The government and Swedish furniture major IKEA are set to arrive at a mutually acceptable solution to their dispute over the conditions set by the former regarding proposals involving foreign direct investment (FDI) beyond 51% in single-brand retail in what could set the policy benchmark in this regard.
According to sources privy to the matter, IKEA, in a revised proposal being readied, might agree that it would meet the mandatory sourcing norm in 5-7 years, a climbdown from its earlier stand that the norm could be met only over a cumulative period of 10 years.
When it announced 100% FDI in single-brand retail last January, the government had stipulated that for proposals involving FDI above 51%, at least 30% of the value of the products sold should be sourced from Indian small and cottage industries/artisans/craftsmen. IKEA had earlier said since the gestation period for its business is 3-5 years, it would not be possible to comply with this norm from day one or any time soon thereafter.
Sources said that on its part, the government might relax the condition ? widely seen as irrational ? that once the small industrial unit that goods are sourced from grows and ceases to be one with investments not exceeding $1 million, it won?t qualify for the benefit of mandatory sourcing.
IKEA, which proposed the highest ever foreign investment in the Indian retail sector of Rs 10,500 crore on June 29, would clarify its position to the department of industrial policy and promotion (DIPP) within five days, the sources said. If the government, which is keen to encourage FDI flows and revive investor sentiments, and IKEA find a middle ground, that could set a precedent and help crystallise the FDI policy for single-brand retail.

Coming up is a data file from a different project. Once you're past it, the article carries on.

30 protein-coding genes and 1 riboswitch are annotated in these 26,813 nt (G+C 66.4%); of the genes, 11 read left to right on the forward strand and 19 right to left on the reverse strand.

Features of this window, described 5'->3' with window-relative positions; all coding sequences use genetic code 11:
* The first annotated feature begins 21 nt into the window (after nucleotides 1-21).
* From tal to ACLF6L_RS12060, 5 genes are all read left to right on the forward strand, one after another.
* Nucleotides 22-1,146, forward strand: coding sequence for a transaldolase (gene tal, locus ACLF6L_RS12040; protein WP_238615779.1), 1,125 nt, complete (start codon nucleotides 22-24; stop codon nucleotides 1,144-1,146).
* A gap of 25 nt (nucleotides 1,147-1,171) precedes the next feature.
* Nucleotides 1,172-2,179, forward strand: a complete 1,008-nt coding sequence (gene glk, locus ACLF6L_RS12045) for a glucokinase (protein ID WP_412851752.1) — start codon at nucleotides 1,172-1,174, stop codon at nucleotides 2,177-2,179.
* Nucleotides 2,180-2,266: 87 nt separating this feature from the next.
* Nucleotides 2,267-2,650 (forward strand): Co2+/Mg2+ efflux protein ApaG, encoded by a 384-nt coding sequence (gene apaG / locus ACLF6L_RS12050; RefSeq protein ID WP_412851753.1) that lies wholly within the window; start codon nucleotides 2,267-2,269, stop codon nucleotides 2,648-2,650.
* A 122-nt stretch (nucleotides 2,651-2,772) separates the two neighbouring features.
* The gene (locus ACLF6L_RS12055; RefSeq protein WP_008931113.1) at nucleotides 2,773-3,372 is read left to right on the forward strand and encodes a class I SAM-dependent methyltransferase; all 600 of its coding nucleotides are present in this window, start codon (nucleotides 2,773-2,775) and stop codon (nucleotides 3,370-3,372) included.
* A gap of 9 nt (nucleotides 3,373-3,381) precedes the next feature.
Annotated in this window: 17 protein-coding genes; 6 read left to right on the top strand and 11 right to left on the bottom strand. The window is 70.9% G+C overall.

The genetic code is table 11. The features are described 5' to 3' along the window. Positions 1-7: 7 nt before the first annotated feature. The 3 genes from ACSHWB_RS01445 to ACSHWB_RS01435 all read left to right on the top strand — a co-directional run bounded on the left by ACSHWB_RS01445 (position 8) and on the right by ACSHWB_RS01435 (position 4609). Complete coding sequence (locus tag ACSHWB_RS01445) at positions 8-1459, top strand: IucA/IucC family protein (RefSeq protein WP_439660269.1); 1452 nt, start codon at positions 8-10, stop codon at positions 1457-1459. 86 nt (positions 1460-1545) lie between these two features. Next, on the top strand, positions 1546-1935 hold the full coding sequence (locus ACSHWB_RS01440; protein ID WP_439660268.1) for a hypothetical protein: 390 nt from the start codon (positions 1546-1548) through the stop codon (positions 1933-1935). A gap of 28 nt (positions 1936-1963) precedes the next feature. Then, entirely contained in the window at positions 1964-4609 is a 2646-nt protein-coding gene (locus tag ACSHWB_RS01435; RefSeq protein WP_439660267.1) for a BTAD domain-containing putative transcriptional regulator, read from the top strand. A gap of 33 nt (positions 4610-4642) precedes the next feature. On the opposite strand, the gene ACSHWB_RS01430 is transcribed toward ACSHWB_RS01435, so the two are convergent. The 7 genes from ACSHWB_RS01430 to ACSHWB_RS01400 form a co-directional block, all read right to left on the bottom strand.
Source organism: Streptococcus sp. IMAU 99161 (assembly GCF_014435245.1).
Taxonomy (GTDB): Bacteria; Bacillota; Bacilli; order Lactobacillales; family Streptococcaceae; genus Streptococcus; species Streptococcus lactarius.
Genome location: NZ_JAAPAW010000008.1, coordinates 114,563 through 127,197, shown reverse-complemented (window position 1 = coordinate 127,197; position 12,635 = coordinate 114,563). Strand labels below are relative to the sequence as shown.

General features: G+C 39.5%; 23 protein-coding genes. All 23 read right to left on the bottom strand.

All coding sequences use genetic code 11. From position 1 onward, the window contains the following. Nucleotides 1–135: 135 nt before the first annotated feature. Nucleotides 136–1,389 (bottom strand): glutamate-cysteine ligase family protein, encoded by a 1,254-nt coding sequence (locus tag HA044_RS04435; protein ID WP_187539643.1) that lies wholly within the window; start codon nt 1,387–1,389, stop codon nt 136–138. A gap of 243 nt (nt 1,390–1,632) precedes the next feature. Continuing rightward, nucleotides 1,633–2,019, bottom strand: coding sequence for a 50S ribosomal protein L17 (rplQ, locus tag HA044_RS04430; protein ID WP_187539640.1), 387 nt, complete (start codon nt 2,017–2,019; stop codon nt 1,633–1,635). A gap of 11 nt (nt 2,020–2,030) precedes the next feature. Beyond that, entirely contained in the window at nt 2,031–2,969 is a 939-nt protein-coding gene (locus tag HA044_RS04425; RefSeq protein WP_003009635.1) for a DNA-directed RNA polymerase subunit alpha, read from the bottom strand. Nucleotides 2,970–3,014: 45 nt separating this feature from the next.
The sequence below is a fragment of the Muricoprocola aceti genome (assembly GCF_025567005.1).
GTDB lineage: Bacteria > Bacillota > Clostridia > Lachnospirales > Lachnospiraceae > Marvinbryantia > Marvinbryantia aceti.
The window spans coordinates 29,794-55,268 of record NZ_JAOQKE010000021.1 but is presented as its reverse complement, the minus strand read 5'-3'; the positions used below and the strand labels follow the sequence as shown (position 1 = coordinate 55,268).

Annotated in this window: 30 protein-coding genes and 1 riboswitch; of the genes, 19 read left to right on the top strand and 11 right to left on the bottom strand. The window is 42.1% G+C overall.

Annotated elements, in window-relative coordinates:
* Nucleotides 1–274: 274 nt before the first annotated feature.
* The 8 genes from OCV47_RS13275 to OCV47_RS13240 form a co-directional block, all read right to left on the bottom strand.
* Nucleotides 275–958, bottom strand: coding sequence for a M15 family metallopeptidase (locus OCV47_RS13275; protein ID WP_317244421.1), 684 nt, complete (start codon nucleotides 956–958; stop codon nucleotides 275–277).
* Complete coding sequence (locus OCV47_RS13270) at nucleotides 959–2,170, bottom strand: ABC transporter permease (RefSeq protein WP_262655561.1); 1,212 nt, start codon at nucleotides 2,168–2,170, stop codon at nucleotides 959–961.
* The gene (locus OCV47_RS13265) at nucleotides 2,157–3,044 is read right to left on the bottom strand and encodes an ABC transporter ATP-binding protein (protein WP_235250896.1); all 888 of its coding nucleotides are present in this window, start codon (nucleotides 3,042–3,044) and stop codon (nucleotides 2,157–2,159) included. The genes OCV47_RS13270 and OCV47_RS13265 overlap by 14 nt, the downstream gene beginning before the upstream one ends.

Earlier, in its response to IKEA’s proposal, the government said the 10-year period suggested by the company for meeting the 30% sourcing norm was ‘too long’.
A government source said the DIPP was also likely to clarify in a draft cabinet note these and other issues relevant to the policy of 100% FDI in single-brand retail trading announced in January this year. In the note, the DIPP will seek suggestions from other government departments on whether the value of goods in this context should be calculated at the sourcing point or at the point of sale, over what period of time the 30% sourcing would be assessed, what constitutes a brand and how the norms would work in areas where high-precision commodities are involved, etc.
Another significant demand from IKEA is over the inclusion of the value of exports in complying with sourcing norms. Although the current policy, which says ?value of goods sold? includes export sales as well, the government might have a rethink on this.
The DIPP’s draft cabinet note will be sent to 20 different departments of the central government, seeking suggestions to how to resolve the issues. It was IKEA’s proposal that triggered the review of the policy.